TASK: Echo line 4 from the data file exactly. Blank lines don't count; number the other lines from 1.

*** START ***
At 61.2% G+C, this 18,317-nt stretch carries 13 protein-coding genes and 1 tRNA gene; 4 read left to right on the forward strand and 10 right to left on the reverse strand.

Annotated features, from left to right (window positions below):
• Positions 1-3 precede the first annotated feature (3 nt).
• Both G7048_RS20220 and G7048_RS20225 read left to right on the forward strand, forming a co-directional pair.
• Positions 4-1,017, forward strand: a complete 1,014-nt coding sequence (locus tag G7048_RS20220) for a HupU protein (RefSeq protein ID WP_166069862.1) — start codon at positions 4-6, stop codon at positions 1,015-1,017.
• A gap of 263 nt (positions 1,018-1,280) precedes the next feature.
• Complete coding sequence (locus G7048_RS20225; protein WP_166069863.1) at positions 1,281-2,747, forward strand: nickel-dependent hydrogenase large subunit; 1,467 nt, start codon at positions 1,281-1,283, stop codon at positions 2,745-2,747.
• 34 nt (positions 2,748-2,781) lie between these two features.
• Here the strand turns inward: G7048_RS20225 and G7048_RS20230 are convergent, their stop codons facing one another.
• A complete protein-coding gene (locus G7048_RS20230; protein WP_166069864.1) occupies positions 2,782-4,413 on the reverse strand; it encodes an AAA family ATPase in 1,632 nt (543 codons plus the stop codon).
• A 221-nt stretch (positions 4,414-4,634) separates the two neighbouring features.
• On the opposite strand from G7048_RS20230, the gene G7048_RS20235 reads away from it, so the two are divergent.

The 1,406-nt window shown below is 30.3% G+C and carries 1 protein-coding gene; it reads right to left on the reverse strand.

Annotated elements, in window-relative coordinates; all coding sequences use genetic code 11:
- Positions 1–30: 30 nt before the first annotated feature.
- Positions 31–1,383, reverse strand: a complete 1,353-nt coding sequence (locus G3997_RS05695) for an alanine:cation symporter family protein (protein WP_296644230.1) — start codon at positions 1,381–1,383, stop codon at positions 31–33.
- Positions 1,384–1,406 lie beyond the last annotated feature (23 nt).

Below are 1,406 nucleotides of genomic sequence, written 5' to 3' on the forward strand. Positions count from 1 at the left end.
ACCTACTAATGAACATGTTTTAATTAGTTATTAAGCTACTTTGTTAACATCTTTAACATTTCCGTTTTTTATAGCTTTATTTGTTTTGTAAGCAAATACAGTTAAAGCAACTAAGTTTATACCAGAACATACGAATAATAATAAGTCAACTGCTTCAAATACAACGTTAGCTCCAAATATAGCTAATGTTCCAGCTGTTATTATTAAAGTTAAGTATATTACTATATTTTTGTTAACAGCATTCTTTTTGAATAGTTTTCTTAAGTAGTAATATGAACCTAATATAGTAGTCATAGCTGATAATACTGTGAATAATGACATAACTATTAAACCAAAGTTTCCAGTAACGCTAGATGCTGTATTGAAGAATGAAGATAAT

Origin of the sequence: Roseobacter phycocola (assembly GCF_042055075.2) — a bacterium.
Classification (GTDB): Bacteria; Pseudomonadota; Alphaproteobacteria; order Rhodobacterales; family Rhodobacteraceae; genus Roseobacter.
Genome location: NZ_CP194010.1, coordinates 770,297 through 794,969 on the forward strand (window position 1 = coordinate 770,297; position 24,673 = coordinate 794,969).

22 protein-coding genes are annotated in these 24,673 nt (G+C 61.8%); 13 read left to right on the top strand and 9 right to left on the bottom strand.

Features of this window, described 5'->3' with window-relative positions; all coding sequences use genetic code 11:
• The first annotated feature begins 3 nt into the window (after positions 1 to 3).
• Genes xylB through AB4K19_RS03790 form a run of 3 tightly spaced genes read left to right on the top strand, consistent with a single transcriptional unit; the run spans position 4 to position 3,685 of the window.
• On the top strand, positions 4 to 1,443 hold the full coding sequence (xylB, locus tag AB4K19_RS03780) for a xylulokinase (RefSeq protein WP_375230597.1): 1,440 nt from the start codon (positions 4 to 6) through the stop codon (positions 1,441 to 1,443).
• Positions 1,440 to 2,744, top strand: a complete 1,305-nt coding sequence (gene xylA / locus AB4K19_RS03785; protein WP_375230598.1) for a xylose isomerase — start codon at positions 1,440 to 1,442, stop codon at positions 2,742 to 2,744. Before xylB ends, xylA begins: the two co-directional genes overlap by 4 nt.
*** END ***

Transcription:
• Both G7048_RS20220 and G7048_RS20225 read left to right on the forward strand, forming a co-directional pair.